Soon you’ll be able to text to request 911 emergency assistance. The Federal Communications Commission announced today that the big 4 U.S. wireless carriers – AT&T, Verizon, Sprint, and T-Mobile – have agreed to support the service nationwide by May 15, 2014. Most will roll out the service in 2013, and several tests have already taken place across the country.
The texting feature is meant to compliment existing 911 call centers, empowering millions of Americans with hearing or speech disabilities to request emergency assistance as well as those in a situation where a 911 phone call might endanger them. Future considerations for the program include expanding to include smaller regional carriers, as well as allow the transmission of photos and videos to 911 centers.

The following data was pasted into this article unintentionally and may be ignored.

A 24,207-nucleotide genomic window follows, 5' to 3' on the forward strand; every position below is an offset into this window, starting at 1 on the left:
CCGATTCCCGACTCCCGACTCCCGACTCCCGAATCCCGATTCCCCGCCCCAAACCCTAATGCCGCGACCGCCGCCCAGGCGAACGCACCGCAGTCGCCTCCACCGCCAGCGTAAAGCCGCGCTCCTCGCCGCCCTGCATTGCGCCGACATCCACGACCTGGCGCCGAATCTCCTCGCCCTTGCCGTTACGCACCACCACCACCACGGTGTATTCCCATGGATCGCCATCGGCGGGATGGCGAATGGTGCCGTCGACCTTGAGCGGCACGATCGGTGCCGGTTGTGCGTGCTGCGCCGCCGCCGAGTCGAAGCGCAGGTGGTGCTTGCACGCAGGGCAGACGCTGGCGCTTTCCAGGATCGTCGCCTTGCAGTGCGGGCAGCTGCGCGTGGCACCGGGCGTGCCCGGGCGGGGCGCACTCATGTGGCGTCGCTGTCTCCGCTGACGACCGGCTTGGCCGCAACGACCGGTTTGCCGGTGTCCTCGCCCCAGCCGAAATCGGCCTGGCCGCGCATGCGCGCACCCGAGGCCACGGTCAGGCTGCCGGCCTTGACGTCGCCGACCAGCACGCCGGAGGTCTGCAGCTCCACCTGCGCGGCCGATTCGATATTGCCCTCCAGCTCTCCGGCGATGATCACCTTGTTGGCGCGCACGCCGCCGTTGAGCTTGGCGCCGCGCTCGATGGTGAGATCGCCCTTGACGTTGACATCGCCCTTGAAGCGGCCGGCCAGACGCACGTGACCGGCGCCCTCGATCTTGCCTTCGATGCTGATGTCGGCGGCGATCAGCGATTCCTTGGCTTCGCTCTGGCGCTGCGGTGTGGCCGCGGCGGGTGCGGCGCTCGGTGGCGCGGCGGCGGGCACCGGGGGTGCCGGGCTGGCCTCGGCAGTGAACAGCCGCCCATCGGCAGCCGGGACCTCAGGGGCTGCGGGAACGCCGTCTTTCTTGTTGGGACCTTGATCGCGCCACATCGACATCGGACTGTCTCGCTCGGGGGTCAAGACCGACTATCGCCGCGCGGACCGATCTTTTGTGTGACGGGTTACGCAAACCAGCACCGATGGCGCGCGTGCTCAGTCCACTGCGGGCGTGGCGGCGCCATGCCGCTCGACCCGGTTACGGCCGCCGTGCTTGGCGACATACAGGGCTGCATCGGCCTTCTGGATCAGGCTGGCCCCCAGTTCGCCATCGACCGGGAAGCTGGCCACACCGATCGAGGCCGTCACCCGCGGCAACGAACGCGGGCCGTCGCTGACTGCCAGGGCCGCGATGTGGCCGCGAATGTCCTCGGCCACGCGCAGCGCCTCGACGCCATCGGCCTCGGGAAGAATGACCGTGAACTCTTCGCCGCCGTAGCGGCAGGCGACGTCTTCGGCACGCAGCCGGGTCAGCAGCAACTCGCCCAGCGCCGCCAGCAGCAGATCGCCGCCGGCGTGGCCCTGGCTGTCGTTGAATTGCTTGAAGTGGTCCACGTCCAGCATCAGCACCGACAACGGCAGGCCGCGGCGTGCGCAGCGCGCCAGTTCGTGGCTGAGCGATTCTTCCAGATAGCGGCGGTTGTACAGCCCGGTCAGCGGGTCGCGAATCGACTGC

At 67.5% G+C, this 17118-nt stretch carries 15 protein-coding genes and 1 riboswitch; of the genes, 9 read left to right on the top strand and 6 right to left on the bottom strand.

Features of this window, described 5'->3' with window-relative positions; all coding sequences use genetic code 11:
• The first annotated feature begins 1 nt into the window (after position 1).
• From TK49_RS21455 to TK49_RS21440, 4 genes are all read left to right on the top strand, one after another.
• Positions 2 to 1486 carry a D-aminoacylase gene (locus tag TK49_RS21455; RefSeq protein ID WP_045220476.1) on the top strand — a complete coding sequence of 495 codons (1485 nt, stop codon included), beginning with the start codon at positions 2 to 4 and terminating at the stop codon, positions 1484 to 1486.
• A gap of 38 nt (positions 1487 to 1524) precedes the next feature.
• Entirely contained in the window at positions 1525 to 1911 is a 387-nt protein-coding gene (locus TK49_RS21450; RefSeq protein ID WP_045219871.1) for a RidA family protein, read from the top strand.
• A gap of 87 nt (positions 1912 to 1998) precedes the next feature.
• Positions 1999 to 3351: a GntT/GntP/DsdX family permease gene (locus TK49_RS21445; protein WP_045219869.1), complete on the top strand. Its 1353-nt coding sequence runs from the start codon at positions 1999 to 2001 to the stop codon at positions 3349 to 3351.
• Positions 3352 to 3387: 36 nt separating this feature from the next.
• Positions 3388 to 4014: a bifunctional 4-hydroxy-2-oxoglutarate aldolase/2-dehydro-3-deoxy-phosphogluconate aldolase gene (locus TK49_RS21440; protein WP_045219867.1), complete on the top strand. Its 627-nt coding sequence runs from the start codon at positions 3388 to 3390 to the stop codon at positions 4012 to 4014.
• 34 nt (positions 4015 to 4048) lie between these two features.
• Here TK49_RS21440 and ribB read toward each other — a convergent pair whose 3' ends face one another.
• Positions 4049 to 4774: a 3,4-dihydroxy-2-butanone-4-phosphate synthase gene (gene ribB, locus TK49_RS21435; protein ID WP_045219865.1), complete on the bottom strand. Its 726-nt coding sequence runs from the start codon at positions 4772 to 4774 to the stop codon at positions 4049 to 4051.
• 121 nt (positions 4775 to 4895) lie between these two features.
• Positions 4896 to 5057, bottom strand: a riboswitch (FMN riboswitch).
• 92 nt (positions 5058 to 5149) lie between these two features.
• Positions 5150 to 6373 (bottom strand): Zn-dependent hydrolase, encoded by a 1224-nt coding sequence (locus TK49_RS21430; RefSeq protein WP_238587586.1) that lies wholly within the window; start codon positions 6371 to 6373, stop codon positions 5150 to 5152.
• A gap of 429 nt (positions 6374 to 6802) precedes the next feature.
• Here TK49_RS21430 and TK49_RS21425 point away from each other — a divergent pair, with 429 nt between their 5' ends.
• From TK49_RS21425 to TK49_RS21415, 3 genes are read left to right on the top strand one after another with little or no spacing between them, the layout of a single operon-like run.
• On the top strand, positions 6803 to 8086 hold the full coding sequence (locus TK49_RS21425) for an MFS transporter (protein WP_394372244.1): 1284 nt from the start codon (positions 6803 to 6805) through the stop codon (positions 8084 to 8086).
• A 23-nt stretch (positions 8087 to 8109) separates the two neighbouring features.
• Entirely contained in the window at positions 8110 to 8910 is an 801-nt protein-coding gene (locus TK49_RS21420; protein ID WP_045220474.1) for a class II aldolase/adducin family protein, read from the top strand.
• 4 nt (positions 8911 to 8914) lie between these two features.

“Access to 911 must catch up with how consumers communicate in the 21st century – and today, we are one step closer towards that vital goal,” FCC chariman Julius Genachowski Genachowski said in a statement. This announcement, along with last week’s striking down of a class action lawsuits aimed an unsubscribe confirmation messages, represent an FCC that is eager to adapt to the chancing ways people and marketers communicate using their mobile devices.
Read the full Business Week article here.